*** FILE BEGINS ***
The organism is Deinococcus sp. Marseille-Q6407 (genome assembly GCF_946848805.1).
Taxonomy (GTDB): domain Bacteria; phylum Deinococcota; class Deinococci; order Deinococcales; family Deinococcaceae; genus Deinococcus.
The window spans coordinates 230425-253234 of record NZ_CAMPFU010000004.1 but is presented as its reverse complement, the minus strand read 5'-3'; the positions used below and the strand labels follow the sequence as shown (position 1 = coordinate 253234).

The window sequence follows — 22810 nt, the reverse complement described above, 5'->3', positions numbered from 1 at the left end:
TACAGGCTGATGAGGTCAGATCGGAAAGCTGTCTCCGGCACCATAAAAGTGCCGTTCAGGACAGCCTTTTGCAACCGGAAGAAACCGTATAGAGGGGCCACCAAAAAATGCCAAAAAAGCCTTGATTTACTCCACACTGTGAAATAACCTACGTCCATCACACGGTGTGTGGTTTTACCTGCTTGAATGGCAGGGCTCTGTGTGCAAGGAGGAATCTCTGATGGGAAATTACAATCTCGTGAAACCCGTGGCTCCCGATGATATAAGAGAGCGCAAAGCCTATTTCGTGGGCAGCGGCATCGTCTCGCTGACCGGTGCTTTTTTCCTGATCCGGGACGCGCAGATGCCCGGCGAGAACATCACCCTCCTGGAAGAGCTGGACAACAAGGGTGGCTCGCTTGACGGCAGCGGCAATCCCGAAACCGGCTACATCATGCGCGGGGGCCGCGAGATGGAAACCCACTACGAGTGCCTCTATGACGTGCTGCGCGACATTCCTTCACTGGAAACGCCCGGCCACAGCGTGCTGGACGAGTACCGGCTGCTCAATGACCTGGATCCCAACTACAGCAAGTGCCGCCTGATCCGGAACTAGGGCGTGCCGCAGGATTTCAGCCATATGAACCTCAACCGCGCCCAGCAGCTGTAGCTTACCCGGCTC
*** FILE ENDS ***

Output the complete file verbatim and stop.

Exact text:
The organism is Deinococcus sp. Marseille-Q6407 (genome assembly GCF_946848805.1).
Taxonomy (GTDB): domain Bacteria; phylum Deinococcota; class Deinococci; order Deinococcales; family Deinococcaceae; genus Deinococcus.
The window spans coordinates 230425-253234 of record NZ_CAMPFU010000004.1 but is presented as its reverse complement, the minus strand read 5'-3'; the positions used below and the strand labels follow the sequence as shown (position 1 = coordinate 253234).

The window sequence follows — 22810 nt, the reverse complement described above, 5'->3', positions numbered from 1 at the left end:
TACAGGCTGATGAGGTCAGATCGGAAAGCTGTCTCCGGCACCATAAAAGTGCCGTTCAGGACAGCCTTTTGCAACCGGAAGAAACCGTATAGAGGGGCCACCAAAAAATGCCAAAAAAGCCTTGATTTACTCCACACTGTGAAATAACCTACGTCCATCACACGGTGTGTGGTTTTACCTGCTTGAATGGCAGGGCTCTGTGTGCAAGGAGGAATCTCTGATGGGAAATTACAATCTCGTGAAACCCGTGGCTCCCGATGATATAAGAGAGCGCAAAGCCTATTTCGTGGGCAGCGGCATCGTCTCGCTGACCGGTGCTTTTTTCCTGATCCGGGACGCGCAGATGCCCGGCGAGAACATCACCCTCCTGGAAGAGCTGGACAACAAGGGTGGCTCGCTTGACGGCAGCGGCAATCCCGAAACCGGCTACATCATGCGCGGGGGCCGCGAGATGGAAACCCACTACGAGTGCCTCTATGACGTGCTGCGCGACATTCCTTCACTGGAAACGCCCGGCCACAGCGTGCTGGACGAGTACCGGCTGCTCAATGACCTGGATCCCAACTACAGCAAGTGCCGCCTGATCCGGAACTAGGGCGTGCCGCAGGATTTCAGCCATATGAACCTCAACCGCGCCCAGCAGCTGTAGCTTACCCGGCTC